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I believe the following two identities are correct. For some reason, they look wrong to me. Are they? $$ \frac{ \ln \left( 2 \right) } { 2 } = \ln( \sqrt{2} ) $$ $$ \frac{ \ln \left( a \right) } { 2 } = \ln( \sqrt{a} ) $$ The second one being valid for all $a > 0$.

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    $\begingroup$ It would be more helpful if you told us what your reason for thinking the identities are wrong is. To check the identities, note that $x = y$ iff $e^x = e^y$. $\endgroup$ – Rob Arthan Jul 18 '20 at 21:12
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    $\begingroup$ No they aren't. $c\ln x$ is always equal to $\ln (x^c)$ where $c$ is a constant. $\endgroup$ – Devansh Kamra Jul 18 '20 at 21:13
  • $\begingroup$ I guess they look wrong to me because we are dividing by $2$ rather than multiplying by $2$. Of course dividing by $2$ is the same as multiplying by $\frac{1}{2}$. I am glad to hear that they are right. $\endgroup$ – Bob Jul 18 '20 at 21:16
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    $\begingroup$ This is simply the identity $\ln a^b = b\ln a$ and the definition $\sqrt a = a^{\frac 12}$. It's a bit nice to know when we were defining things we took care that they made sense and were consistant and we weren't just pulling things out of muck. $\endgroup$ – fleablood Jul 18 '20 at 21:26
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    $\begingroup$ @Bob: you may find it helpful to think of $\sqrt{2}$ as $2^{\frac{1}{2}}$ and $\frac{1}{2}$ as $2^{-1}$ so that the division is confined to the exponents. $\endgroup$ – Rob Arthan Jul 18 '20 at 21:26
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They are both correct. To prove them, use the logarithm property $\ln\left(a^b\right)=b\ln(a)$, for $a\gt0$.
This can be rewritten as $$b\ln(a)=\ln\left(a^b\right),\;\;\;\text{for }a\gt0$$ $\frac{\ln(a)}{2}$ can be written as $\frac12\ln(a)$, and $a^{(1/2)}\equiv\sqrt a$.

You can finish it from here.

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These are in fact correct. Notice it comes from the fact that

$${e^{\ln(\sqrt{a})}=a^{\frac{1}{2}}=(e^{\ln(a)})^{\frac{1}{2}}=e^{\frac{\ln(a)}{2}}}$$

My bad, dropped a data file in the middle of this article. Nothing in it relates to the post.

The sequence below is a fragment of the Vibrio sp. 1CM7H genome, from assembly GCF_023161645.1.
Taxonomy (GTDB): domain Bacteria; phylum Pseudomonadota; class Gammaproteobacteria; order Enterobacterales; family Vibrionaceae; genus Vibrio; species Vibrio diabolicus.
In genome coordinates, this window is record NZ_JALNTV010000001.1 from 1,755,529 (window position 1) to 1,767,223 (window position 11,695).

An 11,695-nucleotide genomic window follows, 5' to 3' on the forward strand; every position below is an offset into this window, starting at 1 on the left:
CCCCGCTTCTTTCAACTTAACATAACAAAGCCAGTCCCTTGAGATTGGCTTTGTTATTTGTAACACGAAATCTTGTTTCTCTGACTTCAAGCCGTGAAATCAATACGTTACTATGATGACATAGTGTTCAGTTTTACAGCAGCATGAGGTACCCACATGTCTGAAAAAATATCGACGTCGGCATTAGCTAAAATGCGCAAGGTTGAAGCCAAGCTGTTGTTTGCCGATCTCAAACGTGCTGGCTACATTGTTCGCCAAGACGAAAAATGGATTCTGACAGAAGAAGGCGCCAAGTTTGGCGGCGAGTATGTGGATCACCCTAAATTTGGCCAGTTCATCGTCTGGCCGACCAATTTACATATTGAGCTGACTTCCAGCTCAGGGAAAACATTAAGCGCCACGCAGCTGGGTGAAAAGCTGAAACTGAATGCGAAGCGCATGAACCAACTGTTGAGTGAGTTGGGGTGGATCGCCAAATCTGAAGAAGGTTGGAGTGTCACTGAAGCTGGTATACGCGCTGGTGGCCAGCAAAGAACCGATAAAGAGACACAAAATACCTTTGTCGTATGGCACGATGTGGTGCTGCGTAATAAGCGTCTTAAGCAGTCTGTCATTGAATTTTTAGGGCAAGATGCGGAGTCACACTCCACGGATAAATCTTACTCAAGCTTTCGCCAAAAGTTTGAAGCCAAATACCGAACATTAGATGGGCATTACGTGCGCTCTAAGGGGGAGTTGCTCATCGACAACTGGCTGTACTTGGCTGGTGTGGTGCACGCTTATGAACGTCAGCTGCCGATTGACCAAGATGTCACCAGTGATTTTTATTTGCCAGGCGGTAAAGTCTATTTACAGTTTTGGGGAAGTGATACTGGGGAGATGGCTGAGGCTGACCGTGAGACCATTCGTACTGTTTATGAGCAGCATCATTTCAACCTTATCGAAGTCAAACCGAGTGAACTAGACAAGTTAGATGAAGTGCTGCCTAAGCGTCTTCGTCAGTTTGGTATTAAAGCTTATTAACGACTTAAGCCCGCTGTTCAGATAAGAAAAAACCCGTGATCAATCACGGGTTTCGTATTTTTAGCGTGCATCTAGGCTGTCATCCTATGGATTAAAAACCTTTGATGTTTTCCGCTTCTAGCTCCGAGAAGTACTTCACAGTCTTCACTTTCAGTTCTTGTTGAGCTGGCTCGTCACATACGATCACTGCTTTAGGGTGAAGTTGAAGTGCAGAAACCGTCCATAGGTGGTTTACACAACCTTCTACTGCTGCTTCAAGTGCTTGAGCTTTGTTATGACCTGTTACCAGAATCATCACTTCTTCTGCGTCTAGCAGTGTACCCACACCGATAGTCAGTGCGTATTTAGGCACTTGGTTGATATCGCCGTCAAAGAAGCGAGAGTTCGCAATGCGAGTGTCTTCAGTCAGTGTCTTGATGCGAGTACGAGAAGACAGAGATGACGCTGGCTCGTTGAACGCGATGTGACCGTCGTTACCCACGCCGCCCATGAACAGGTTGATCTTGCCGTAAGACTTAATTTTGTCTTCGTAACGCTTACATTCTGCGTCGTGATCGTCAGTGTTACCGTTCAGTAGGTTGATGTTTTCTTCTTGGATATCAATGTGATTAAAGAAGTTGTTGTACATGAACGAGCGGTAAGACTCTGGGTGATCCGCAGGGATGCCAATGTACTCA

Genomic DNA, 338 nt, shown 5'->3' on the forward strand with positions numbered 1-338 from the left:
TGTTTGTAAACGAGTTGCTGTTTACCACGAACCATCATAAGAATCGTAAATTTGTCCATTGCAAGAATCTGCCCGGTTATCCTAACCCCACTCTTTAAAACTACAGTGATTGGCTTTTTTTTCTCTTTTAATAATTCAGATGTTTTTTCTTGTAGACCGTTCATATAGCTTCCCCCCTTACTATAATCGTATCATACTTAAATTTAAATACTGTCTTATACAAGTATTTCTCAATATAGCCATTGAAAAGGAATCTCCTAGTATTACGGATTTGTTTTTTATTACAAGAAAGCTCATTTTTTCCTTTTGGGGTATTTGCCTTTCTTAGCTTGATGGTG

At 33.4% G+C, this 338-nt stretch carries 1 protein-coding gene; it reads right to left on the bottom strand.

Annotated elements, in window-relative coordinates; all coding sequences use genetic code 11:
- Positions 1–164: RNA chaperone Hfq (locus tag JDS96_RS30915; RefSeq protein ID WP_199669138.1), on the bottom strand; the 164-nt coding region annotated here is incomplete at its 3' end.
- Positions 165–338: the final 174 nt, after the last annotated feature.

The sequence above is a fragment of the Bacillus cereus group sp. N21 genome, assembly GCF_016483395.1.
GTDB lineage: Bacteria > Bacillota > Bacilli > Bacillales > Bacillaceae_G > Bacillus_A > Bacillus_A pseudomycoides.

Now, since ${e^{x}}$ is bijective (and hence injective) on ${\mathbb{R}}$, then

$${e^x=e^y \Leftrightarrow x=y}$$

And so finally

$${\ln(\sqrt{a}) = \frac{\ln(a)}{2}}$$

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    $\begingroup$ Your answer is among the clearest. $\endgroup$ – Sebastiano Jul 18 '20 at 22:18
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    $\begingroup$ @Sebastiano Thank you! :) $\endgroup$ – Riemann'sPointyNose Jul 18 '20 at 22:25
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Yes, this is a logarithm property.

For all $a \geq 0$ and for all $c > 0$, this property holds:

$$ \log_c(a^b) = b\log_c(a) $$

This property is known as the “logarithm power rule”.

Your question is about the specific case where $b = \dfrac12$. You can see that it’s true by rewriting $\ln(\sqrt{a})$ and then using the logarithm property, like this:

$$\ln(\sqrt{a}) = \ln\left(a^{1/2}\right) = \frac{\ln a}{2}$$

The proof of the rule is as follows:

$$ a = c^{\log_c(a)} \tag*{Exponentiation as inverse of $\log$} $$ $$ a^b = \left(c^{\log_c(a)}\right)^b \tag*{Each side to the power of $b$}$$ $$ a^b = c^{b\log_c(a)} \tag*{Power rule of exponentiation}$$ $$ \log_c\left(a^b\right) = \log_c\left(c^{b\log_c(a)}\right) \tag*{$\log_c$ of both sides} $$ $$ \boxed{\log_c\left(a^b\right) = b\log_c(a)} \tag*{$\log$ as inverse of exponentiation} $$

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$\ln x = \log_e x$. Multiply $\frac{\ln(a)}{2} = \ln(\sqrt{a})$ by $2$ to get $\ln(a) = 2\ln(\sqrt{a})$, and by the log rule $x\log_a b = \log_a b^x$, we get $\ln(a) = \ln(\sqrt{a}^2)$, which is obviously true.

-FruDe

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If you restrict $\log$ function to real numbers, then it is defined for all arguments $ >0$. Also, square root of a positive number is positive. Hence, $\log \sqrt{a}$ exists as long as $a>0$

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